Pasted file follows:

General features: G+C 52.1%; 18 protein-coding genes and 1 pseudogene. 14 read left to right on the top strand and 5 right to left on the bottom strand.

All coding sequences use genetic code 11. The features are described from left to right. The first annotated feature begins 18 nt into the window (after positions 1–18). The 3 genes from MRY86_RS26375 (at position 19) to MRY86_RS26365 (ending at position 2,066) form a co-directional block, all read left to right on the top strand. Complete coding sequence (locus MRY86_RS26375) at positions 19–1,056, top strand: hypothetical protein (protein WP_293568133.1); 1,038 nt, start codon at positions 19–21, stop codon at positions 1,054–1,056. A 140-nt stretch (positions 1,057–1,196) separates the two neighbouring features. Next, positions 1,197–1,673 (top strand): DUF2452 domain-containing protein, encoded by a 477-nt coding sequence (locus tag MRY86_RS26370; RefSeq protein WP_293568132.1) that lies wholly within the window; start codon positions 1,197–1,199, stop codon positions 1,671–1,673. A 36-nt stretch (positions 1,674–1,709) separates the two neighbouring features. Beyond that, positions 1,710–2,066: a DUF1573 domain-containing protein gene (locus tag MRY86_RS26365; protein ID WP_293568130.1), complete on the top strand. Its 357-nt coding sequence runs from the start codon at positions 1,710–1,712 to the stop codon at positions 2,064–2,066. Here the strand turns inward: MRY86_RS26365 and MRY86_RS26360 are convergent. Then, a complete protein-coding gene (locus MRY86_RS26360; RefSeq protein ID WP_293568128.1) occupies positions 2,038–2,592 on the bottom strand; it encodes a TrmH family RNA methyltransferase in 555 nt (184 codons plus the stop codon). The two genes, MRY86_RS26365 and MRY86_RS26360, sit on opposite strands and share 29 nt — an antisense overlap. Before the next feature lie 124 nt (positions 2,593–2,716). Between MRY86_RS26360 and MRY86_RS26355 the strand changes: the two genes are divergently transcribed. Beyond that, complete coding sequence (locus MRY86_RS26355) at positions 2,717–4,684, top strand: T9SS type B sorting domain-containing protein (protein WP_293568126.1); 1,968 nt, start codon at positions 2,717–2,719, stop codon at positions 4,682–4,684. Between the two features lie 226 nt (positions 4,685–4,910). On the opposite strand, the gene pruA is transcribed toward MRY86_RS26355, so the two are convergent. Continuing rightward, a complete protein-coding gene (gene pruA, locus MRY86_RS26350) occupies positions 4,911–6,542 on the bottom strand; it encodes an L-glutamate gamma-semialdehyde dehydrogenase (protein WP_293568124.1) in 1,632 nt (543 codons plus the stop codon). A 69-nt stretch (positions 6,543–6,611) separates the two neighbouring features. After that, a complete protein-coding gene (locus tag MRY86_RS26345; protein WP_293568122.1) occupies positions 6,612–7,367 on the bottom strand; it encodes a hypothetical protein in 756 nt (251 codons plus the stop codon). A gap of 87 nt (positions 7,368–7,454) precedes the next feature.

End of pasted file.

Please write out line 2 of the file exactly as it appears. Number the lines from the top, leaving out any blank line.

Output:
All coding sequences use genetic code 11. The features are described from left to right. The first annotated feature begins 18 nt into the window (after positions 1–18). The 3 genes from MRY86_RS26375 (at position 19) to MRY86_RS26365 (ending at position 2,066) form a co-directional block, all read left to right on the top strand. Complete coding sequence (locus MRY86_RS26375) at positions 19–1,056, top strand: hypothetical protein (protein WP_293568133.1); 1,038 nt, start codon at positions 19–21, stop codon at positions 1,054–1,056. A 140-nt stretch (positions 1,057–1,196) separates the two neighbouring features. Next, positions 1,197–1,673 (top strand): DUF2452 domain-containing protein, encoded by a 477-nt coding sequence (locus tag MRY86_RS26370; RefSeq protein WP_293568132.1) that lies wholly within the window; start codon positions 1,197–1,199, stop codon positions 1,671–1,673. A 36-nt stretch (positions 1,674–1,709) separates the two neighbouring features. Beyond that, positions 1,710–2,066: a DUF1573 domain-containing protein gene (locus tag MRY86_RS26365; protein ID WP_293568130.1), complete on the top strand. Its 357-nt coding sequence runs from the start codon at positions 1,710–1,712 to the stop codon at positions 2,064–2,066. Here the strand turns inward: MRY86_RS26365 and MRY86_RS26360 are convergent. Then, a complete protein-coding gene (locus MRY86_RS26360; RefSeq protein ID WP_293568128.1) occupies positions 2,038–2,592 on the bottom strand; it encodes a TrmH family RNA methyltransferase in 555 nt (184 codons plus the stop codon). The two genes, MRY86_RS26365 and MRY86_RS26360, sit on opposite strands and share 29 nt — an antisense overlap. Before the next feature lie 124 nt (positions 2,593–2,716). Between MRY86_RS26360 and MRY86_RS26355 the strand changes: the two genes are divergently transcribed. Beyond that, complete coding sequence (locus MRY86_RS26355) at positions 2,717–4,684, top strand: T9SS type B sorting domain-containing protein (protein WP_293568126.1); 1,968 nt, start codon at positions 2,717–2,719, stop codon at positions 4,682–4,684. Between the two features lie 226 nt (positions 4,685–4,910). On the opposite strand, the gene pruA is transcribed toward MRY86_RS26355, so the two are convergent. Continuing rightward, a complete protein-coding gene (gene pruA, locus MRY86_RS26350) occupies positions 4,911–6,542 on the bottom strand; it encodes an L-glutamate gamma-semialdehyde dehydrogenase (protein WP_293568124.1) in 1,632 nt (543 codons plus the stop codon). A 69-nt stretch (positions 6,543–6,611) separates the two neighbouring features. After that, a complete protein-coding gene (locus tag MRY86_RS26345; protein WP_293568122.1) occupies positions 6,612–7,367 on the bottom strand; it encodes a hypothetical protein in 756 nt (251 codons plus the stop codon). A gap of 87 nt (positions 7,368–7,454) precedes the next feature.